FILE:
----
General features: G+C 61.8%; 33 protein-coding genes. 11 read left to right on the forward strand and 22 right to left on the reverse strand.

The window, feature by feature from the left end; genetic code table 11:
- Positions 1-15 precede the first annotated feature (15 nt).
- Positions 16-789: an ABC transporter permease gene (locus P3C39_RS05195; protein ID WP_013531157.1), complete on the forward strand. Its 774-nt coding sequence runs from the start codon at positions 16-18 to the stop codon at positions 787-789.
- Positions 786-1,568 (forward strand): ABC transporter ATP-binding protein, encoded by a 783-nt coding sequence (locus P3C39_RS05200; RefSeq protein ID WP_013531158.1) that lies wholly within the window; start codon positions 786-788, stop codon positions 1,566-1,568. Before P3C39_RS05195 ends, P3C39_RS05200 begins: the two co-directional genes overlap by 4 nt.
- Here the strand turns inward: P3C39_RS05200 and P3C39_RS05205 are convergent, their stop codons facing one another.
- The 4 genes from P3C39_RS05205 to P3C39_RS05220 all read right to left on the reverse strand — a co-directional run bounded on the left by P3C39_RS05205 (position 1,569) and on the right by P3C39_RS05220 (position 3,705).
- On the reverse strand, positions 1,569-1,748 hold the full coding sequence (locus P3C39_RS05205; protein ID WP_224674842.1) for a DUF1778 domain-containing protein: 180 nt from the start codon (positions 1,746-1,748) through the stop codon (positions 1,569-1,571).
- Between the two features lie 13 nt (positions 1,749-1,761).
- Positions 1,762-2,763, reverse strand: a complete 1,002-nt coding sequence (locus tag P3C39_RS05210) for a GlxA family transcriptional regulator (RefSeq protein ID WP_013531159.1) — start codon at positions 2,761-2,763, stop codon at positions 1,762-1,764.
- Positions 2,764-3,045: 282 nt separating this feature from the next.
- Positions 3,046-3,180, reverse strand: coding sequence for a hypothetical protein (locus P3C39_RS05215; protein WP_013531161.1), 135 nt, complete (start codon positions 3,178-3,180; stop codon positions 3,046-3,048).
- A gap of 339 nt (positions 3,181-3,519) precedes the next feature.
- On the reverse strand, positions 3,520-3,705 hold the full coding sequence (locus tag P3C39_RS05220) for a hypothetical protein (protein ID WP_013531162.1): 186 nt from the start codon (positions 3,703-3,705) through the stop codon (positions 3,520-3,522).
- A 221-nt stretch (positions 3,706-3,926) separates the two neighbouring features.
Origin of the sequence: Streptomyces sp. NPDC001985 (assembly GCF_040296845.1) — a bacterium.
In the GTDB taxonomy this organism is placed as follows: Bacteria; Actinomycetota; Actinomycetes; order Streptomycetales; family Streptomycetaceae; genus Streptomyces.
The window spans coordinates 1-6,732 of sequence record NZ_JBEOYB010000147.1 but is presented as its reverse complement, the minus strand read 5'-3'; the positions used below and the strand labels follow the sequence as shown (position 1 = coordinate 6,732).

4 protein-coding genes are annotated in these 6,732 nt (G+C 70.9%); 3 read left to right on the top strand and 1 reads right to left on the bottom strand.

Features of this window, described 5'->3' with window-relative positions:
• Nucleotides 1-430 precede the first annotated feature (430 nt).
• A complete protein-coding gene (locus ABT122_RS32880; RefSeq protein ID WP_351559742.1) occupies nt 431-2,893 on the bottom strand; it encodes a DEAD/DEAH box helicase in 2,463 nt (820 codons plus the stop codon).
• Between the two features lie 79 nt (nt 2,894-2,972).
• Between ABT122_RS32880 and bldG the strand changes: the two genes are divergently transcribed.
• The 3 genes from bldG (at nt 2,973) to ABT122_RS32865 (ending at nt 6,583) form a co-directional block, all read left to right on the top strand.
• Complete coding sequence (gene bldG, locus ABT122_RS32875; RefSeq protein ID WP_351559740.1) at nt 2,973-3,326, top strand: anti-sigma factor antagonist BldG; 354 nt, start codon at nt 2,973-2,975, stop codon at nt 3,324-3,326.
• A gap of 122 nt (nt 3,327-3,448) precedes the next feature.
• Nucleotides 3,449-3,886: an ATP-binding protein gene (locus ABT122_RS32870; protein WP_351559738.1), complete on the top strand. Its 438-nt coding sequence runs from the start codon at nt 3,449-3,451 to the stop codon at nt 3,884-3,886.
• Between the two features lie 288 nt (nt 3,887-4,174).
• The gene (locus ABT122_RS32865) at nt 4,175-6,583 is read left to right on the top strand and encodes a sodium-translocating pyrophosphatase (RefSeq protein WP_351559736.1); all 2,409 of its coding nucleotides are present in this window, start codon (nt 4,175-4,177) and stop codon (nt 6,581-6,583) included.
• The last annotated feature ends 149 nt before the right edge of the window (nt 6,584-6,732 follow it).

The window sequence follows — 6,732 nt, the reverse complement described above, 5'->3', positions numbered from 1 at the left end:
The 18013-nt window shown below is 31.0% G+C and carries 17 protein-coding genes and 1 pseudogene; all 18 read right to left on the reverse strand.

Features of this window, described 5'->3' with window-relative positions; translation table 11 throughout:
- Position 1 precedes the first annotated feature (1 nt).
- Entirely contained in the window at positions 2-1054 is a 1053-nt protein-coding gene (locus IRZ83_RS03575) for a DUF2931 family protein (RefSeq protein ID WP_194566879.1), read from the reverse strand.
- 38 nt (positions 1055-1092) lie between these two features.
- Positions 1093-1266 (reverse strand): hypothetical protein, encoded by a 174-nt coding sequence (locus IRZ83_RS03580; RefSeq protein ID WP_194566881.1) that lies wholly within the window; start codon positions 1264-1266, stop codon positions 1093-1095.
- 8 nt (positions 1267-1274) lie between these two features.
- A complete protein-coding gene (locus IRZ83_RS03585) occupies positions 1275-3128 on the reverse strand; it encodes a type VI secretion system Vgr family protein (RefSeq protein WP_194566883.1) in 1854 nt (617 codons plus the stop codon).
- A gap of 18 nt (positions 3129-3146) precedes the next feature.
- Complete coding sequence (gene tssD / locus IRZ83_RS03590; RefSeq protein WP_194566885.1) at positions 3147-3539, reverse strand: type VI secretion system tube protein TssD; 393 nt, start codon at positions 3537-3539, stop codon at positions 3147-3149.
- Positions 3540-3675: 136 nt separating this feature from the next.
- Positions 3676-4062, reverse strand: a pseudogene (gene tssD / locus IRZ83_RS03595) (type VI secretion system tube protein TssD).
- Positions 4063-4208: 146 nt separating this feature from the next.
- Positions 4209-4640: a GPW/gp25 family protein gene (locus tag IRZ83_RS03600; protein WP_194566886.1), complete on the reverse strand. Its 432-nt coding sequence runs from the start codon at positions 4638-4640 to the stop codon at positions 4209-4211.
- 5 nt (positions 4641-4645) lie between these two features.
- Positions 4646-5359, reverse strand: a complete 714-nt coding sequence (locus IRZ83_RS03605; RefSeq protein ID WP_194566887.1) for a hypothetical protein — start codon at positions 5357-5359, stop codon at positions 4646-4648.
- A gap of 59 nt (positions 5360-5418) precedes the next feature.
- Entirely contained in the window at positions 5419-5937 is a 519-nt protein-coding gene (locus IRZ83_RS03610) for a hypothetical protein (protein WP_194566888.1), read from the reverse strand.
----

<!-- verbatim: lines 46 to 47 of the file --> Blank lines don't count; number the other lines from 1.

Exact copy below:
- Positions 4209-4640: a GPW/gp25 family protein gene (locus tag IRZ83_RS03600; protein WP_194566886.1), complete on the reverse strand. Its 432-nt coding sequence runs from the start codon at positions 4638-4640 to the stop codon at positions 4209-4211.
- 5 nt (positions 4641-4645) lie between these two features.